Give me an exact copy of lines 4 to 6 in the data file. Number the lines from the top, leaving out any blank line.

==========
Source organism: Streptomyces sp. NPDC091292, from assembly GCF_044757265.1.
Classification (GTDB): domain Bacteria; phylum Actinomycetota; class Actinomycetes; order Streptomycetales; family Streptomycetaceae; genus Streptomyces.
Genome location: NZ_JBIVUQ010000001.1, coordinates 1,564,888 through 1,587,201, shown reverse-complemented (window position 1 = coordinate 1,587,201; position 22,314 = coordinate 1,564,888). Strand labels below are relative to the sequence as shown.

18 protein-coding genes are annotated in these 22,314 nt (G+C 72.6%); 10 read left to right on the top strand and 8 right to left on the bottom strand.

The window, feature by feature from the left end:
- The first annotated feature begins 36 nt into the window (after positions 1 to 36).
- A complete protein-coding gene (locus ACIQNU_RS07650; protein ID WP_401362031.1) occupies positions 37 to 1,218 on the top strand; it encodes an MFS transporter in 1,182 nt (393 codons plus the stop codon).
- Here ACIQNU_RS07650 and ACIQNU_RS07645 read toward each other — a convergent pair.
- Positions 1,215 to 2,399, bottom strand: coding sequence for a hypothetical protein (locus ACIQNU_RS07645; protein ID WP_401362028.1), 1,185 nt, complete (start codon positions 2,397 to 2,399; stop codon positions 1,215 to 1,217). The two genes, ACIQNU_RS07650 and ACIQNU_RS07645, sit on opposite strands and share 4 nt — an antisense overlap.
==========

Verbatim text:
18 protein-coding genes are annotated in these 22,314 nt (G+C 72.6%); 10 read left to right on the top strand and 8 right to left on the bottom strand.

The window, feature by feature from the left end:
- The first annotated feature begins 36 nt into the window (after positions 1 to 36).